Ryan Seacrest to Use Original 'American Idol' Judges' Desk to Host Show from Home
Ryan Seacrest is bringing out the big guns — namely an old desk — for the quarantine version of "American Idol," which will see him as the host from his home. Too bad he's the only one who will be sitting behind it.
"American Idol" fans will finally be getting to see more of their favorite competitive reality show following a decision to use virtual means to do filming for this weekend.
Along with the new look, viewers may also be delighted to see an ancient item that they might remember from the early days of the show when judges Randy Jackson, Paula Abdul, and Simon Cowell were around.
Ryan Seacrest attends the 2014 iHeartRadio Music Festival at the MGM Grand Garden Arena on September 19, 2014 in Las Vegas, Nevada. | Source: Getty Images
Seacrest whips out old piece
In the caption, Seacrest said the desk was in storage "in case of an emergency." And now, "the time has come." Who knew it would take a pandemic to bring back the chic blue and white piece.
Ryan Seacrest arrives to the 77th Annual Golden Globe Awards held at the Beverly Hilton Hotel on January 5, 2020. | Source: Getty Images
Also in the video was a broadcasting camera, two television screens, a light fixture, and other lighting equipment. Seacrest said he was rehearsing for the show, which would be pre-taped to air on ABC.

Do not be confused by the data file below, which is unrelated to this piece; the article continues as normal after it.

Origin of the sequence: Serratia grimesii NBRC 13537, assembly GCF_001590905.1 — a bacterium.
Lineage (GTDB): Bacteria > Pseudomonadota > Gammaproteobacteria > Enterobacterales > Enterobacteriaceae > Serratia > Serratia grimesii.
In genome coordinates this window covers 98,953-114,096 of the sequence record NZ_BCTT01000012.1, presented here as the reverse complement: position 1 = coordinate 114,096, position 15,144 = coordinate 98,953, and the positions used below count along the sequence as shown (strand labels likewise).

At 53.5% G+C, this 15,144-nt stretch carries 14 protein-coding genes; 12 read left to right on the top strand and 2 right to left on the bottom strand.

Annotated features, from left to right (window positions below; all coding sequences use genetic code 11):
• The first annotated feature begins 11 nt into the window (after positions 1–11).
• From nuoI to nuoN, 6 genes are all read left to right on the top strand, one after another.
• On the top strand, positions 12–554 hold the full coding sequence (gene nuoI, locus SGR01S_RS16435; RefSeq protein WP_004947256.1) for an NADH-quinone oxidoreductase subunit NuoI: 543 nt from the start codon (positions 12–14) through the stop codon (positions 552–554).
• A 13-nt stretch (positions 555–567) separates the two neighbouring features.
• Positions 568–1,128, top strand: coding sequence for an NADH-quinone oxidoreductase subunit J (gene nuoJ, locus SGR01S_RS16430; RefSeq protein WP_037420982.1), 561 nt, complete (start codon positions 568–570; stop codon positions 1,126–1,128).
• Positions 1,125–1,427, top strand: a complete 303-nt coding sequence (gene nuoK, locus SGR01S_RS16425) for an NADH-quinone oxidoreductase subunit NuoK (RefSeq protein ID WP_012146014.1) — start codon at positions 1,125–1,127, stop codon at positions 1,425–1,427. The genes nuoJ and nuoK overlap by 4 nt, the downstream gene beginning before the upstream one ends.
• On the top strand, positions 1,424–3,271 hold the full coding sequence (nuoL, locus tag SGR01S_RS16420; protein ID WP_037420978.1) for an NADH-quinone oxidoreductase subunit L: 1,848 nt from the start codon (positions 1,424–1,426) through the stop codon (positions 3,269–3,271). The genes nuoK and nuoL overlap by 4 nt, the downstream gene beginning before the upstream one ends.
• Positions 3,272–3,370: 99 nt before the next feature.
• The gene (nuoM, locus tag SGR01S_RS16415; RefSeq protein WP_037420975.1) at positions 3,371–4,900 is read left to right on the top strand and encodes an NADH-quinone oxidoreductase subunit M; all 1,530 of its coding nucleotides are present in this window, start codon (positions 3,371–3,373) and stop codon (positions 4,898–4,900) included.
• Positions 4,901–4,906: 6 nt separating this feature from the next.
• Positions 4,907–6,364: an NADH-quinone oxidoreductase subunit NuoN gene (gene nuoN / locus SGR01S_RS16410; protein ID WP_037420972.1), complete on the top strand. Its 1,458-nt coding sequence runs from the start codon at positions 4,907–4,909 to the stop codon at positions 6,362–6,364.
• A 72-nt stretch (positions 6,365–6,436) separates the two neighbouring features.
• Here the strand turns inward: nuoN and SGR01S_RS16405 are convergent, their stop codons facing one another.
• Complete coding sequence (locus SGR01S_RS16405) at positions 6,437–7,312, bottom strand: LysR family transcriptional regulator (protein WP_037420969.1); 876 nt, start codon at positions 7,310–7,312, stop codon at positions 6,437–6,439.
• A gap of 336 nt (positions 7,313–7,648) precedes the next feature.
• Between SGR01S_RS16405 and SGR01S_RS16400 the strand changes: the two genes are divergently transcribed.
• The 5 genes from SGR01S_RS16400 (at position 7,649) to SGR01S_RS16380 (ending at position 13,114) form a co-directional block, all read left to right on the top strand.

How it's going to work
According to USA Today, contestants will receive the latest Apple iPhones as well as professional microphones and lighting kits. They'll use Zoom to work with their vocal coaches.
The process will consist of pre-recorded arrangements from the band, which the show typically uses in a live setting. On Fridays, these pieces will be played back and recorded with the contestant's singing.
Ryan Seacrest at the 2019 Fashion Scholarship Fund Awards Gala on January 10 in New York. | Source: Getty Images
Judges will then give their feedback via a Zoom video chat. Trish Kinane, the executive producer, said that they didn't want to be present hours of a cappella.
The show will be more intimate
She explained: It will just feel and look so different, so you're not going to go, 'Oh, my God, where is that audience? It will be more intimate.' " She stressed that the show is more focused on the contestants than the judges.
Following the performances from the 20 singers on Sunday, viewers will vote as usual and cut the number down to 10. They will reveal the finalists in the May 3 episode.
"Idol" has beaten out competitors like "The Voice" and "America's Got Talent" by becoming the first competitive reality show to plow on amid the coronavirus crisis.
Seacrest donates for COVID-19
Meanwhile, Seacrest is doing his part to help out individually by reportedly donating $1 million to COVID-19 relief efforts in New York and Los Angeles.
People reported that the star allocated $750,000 to frontline health workers' housing and food, while the rest would go to general relief. Seacrest is definitely staying strong with what's going on.